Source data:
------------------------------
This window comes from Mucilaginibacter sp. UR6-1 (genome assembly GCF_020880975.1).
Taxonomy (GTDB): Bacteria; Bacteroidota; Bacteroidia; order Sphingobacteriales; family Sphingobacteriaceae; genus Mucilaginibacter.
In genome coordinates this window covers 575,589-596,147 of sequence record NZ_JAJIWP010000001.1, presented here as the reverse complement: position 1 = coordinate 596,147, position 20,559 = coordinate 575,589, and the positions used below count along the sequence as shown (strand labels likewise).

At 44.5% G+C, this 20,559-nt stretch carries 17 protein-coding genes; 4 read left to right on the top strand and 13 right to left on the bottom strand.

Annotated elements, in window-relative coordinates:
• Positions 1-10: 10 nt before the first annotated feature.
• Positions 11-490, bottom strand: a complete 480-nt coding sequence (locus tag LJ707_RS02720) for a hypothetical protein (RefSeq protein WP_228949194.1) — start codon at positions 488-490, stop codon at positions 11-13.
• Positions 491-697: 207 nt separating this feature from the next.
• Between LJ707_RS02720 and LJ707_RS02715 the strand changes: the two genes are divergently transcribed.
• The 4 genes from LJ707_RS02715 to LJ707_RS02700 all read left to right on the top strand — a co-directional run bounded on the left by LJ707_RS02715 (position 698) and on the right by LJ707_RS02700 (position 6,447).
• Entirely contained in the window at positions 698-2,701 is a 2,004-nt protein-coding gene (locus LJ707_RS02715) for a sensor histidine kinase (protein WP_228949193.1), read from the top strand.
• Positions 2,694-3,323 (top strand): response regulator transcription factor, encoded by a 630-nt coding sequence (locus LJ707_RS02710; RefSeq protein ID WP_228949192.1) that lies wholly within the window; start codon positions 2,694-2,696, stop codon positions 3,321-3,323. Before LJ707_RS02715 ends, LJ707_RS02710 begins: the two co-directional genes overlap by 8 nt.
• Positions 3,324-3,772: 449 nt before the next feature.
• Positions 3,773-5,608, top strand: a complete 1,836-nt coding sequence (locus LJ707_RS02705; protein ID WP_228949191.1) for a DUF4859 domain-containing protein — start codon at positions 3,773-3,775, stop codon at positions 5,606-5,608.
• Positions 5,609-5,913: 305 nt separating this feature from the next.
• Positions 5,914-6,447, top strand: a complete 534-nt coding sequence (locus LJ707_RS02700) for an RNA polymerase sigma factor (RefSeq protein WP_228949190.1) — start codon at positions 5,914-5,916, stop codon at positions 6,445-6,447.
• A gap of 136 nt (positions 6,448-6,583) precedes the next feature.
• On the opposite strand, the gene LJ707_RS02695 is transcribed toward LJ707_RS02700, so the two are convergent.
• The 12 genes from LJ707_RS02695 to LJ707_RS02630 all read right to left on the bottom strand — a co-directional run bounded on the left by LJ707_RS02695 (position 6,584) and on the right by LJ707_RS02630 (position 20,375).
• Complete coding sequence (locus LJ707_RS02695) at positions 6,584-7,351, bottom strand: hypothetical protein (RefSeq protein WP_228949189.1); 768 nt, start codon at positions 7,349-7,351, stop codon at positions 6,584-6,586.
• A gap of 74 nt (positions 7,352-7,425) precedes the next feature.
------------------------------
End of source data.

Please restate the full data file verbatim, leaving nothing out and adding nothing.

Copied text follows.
This window comes from Mucilaginibacter sp. UR6-1 (genome assembly GCF_020880975.1).
Taxonomy (GTDB): Bacteria; Bacteroidota; Bacteroidia; order Sphingobacteriales; family Sphingobacteriaceae; genus Mucilaginibacter.
In genome coordinates this window covers 575,589-596,147 of sequence record NZ_JAJIWP010000001.1, presented here as the reverse complement: position 1 = coordinate 596,147, position 20,559 = coordinate 575,589, and the positions used below count along the sequence as shown (strand labels likewise).

At 44.5% G+C, this 20,559-nt stretch carries 17 protein-coding genes; 4 read left to right on the top strand and 13 right to left on the bottom strand.

Annotated elements, in window-relative coordinates:
• Positions 1-10: 10 nt before the first annotated feature.
• Positions 11-490, bottom strand: a complete 480-nt coding sequence (locus tag LJ707_RS02720) for a hypothetical protein (RefSeq protein WP_228949194.1) — start codon at positions 488-490, stop codon at positions 11-13.
• Positions 491-697: 207 nt separating this feature from the next.
• Between LJ707_RS02720 and LJ707_RS02715 the strand changes: the two genes are divergently transcribed.
• The 4 genes from LJ707_RS02715 to LJ707_RS02700 all read left to right on the top strand — a co-directional run bounded on the left by LJ707_RS02715 (position 698) and on the right by LJ707_RS02700 (position 6,447).
• Entirely contained in the window at positions 698-2,701 is a 2,004-nt protein-coding gene (locus LJ707_RS02715) for a sensor histidine kinase (protein WP_228949193.1), read from the top strand.
• Positions 2,694-3,323 (top strand): response regulator transcription factor, encoded by a 630-nt coding sequence (locus LJ707_RS02710; RefSeq protein ID WP_228949192.1) that lies wholly within the window; start codon positions 2,694-2,696, stop codon positions 3,321-3,323. Before LJ707_RS02715 ends, LJ707_RS02710 begins: the two co-directional genes overlap by 8 nt.
• Positions 3,324-3,772: 449 nt before the next feature.
• Positions 3,773-5,608, top strand: a complete 1,836-nt coding sequence (locus LJ707_RS02705; protein ID WP_228949191.1) for a DUF4859 domain-containing protein — start codon at positions 3,773-3,775, stop codon at positions 5,606-5,608.
• Positions 5,609-5,913: 305 nt separating this feature from the next.
• Positions 5,914-6,447, top strand: a complete 534-nt coding sequence (locus LJ707_RS02700) for an RNA polymerase sigma factor (RefSeq protein WP_228949190.1) — start codon at positions 5,914-5,916, stop codon at positions 6,445-6,447.
• A gap of 136 nt (positions 6,448-6,583) precedes the next feature.
• On the opposite strand, the gene LJ707_RS02695 is transcribed toward LJ707_RS02700, so the two are convergent.
• The 12 genes from LJ707_RS02695 to LJ707_RS02630 all read right to left on the bottom strand — a co-directional run bounded on the left by LJ707_RS02695 (position 6,584) and on the right by LJ707_RS02630 (position 20,375).
• Complete coding sequence (locus LJ707_RS02695) at positions 6,584-7,351, bottom strand: hypothetical protein (RefSeq protein WP_228949189.1); 768 nt, start codon at positions 7,349-7,351, stop codon at positions 6,584-6,586.
• A gap of 74 nt (positions 7,352-7,425) precedes the next feature.